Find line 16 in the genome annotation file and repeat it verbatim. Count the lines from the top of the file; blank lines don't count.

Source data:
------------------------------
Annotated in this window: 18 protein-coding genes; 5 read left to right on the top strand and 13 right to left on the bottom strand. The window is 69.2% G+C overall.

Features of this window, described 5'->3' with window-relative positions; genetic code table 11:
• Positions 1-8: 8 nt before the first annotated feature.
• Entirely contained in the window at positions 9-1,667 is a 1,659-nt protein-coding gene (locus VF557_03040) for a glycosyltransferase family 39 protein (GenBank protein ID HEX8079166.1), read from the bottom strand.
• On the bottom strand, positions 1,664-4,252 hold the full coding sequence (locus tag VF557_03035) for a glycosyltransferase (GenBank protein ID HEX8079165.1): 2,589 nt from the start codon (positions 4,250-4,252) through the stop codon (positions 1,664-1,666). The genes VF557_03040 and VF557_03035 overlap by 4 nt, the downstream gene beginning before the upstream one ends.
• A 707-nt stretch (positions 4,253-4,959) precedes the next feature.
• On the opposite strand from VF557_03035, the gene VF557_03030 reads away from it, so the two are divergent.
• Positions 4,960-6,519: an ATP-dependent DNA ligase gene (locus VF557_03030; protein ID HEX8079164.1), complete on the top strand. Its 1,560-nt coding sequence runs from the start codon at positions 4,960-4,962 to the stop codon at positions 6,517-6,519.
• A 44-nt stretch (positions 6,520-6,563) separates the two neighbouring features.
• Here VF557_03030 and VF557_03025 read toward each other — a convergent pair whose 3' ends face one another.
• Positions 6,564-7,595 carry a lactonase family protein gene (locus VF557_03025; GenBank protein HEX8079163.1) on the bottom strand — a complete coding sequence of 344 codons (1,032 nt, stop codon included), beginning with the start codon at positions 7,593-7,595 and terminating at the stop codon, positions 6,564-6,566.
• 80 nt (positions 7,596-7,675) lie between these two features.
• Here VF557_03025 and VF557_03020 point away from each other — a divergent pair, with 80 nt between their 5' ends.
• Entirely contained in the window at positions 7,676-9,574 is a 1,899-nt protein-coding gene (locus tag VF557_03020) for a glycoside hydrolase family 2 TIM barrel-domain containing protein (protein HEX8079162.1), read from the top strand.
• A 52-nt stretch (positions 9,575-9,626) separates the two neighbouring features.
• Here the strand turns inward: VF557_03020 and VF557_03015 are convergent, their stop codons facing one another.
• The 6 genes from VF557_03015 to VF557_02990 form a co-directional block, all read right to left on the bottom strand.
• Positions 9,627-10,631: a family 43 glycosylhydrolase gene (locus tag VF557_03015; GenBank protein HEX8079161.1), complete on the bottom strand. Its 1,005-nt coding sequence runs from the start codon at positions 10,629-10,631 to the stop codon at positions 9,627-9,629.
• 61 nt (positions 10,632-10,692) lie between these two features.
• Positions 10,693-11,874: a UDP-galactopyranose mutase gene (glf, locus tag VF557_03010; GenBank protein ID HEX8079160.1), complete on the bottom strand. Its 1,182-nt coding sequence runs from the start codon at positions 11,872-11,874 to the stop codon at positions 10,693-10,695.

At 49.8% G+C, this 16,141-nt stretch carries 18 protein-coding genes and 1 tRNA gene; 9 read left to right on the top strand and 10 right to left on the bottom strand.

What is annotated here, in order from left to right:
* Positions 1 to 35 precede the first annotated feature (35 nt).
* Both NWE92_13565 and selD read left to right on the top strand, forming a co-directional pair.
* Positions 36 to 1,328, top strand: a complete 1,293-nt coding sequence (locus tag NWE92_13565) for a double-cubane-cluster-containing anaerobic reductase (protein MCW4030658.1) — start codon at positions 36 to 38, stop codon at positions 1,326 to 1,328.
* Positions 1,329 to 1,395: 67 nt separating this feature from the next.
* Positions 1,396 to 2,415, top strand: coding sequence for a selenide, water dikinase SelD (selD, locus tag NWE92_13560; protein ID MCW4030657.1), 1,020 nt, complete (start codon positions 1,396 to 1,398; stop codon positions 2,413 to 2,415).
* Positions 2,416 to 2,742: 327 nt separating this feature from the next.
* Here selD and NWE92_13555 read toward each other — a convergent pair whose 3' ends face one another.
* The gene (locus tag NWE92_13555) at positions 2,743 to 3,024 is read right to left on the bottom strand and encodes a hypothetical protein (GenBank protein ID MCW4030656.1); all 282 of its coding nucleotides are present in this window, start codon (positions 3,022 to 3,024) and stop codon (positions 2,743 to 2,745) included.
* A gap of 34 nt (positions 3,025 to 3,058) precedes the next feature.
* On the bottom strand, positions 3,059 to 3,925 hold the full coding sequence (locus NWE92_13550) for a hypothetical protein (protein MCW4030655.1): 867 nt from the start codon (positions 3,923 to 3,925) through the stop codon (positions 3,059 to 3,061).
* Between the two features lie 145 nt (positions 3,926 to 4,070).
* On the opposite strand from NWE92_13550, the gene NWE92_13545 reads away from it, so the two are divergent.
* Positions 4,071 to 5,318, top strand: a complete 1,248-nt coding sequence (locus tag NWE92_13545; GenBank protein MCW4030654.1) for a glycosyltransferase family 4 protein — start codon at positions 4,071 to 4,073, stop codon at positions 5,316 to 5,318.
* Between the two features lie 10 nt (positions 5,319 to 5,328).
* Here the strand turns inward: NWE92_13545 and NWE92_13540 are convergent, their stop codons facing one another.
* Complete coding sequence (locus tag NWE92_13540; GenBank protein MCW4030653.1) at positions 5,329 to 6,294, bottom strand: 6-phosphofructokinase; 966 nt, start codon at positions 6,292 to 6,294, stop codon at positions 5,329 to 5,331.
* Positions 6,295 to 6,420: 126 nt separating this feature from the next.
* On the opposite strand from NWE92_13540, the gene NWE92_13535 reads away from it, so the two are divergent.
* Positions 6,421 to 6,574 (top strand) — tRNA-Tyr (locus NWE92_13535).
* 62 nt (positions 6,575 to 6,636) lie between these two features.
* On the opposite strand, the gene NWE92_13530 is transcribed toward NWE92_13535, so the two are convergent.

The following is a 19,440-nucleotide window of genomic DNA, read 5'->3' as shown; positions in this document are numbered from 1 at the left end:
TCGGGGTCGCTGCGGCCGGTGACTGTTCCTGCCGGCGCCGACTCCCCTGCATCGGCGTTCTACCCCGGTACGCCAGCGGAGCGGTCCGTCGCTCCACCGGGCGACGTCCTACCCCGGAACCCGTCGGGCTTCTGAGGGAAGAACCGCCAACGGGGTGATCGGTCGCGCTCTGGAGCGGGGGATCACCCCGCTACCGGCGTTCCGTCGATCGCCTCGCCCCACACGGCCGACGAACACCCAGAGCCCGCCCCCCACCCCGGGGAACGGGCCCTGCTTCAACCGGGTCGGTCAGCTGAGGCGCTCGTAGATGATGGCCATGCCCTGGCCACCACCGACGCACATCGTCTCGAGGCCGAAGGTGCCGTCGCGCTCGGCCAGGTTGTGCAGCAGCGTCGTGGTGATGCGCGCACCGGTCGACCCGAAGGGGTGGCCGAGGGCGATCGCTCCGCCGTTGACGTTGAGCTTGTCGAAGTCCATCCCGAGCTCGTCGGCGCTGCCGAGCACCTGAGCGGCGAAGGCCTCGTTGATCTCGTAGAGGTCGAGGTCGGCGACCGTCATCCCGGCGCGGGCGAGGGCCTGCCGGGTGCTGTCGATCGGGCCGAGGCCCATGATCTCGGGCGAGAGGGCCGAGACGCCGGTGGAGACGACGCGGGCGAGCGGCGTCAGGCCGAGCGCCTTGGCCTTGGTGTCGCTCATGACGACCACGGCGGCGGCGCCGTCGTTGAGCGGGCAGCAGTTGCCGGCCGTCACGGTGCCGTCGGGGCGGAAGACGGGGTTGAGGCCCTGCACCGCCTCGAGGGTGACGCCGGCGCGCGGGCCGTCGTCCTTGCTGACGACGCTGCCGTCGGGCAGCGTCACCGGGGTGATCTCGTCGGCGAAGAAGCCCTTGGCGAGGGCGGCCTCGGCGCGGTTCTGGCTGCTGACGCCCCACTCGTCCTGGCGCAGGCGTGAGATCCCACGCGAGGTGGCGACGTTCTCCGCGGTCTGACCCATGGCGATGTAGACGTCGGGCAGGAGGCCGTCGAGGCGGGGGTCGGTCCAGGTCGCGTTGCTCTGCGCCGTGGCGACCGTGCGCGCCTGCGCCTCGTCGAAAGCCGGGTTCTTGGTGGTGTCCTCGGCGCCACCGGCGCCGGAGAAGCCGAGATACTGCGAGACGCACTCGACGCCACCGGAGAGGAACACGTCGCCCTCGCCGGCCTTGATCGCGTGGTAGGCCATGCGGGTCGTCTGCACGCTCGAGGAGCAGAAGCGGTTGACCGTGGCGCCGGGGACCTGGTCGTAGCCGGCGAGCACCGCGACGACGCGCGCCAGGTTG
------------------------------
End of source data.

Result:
• Here the strand turns inward: VF557_03020 and VF557_03015 are convergent, their stop codons facing one another.